Cocoa during fermentation Cocoa beans during fermentation ©Lydgate Farms

There is no chocolate without cocoa fermentation

Unfermented, raw cocoa beans have a very bitter taste. While the sweet pulp entices animals to eat it, the bitter seeds (cocoa beans) are spit out and thus spread. The astringent taste and reddish color of fresh cocoa beans come from the anthocyanins (polyphenols) they contain. Through the fermentation of cocoa - and later especially through the roasting of the cocoa beans - the polyphenol content decreases , which promotes the development of taste.

A few manufacturers have set themselves the goal of working with unroasted cocoa beans. Unfortunately, most people don't really do it well. However, a great example of chocolate made from unroasted beans with a great fermentation profile comes from New York by Raaka. Like no other manufacturer, the Raaka team manages to transform the original taste of the fermented cocoa beans into really good and fair chocolate. Would you also like to try a chocolate like this? With a bit of luck you can try one of the rare Raaka chocolates at our Theyo tastings as a team event . An exciting culinary journey that everyone is guaranteed to enjoy!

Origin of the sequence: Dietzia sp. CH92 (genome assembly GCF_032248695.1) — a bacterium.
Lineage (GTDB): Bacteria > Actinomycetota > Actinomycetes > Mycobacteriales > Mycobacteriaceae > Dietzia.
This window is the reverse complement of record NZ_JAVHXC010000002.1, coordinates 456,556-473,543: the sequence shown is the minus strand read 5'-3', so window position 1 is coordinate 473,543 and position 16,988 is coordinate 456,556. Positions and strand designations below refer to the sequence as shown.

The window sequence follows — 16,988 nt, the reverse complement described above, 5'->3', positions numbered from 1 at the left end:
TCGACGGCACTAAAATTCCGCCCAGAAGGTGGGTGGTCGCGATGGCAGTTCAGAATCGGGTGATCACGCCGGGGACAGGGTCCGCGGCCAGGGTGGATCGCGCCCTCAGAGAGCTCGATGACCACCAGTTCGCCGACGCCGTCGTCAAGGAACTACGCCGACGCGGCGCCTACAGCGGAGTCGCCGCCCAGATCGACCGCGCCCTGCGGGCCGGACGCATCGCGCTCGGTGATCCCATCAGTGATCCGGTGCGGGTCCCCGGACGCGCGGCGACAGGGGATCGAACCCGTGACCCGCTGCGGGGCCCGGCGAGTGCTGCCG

Do you want to know what happens before fermentation during the cocoa harvest? Here you can find out more about cocoa cultivation and harvesting ...

FAQ on the topic “Fermentation of cocoa beans”

Why are cocoa beans fermented?

In cocoa processing and production, fermentation is an essential step that cannot be skipped. Meanwhile, the flavor profile and aroma of the beans develop. Unfermented cocoa beans are also considered inedible.

What is Fermented Cocoa?

The cocoa that you find in the supermarket and that chocolate is made from is always fermented cocoa. Fermentation is an essential step in the production of cocoa and cannot be skipped, otherwise the final product will be inedible.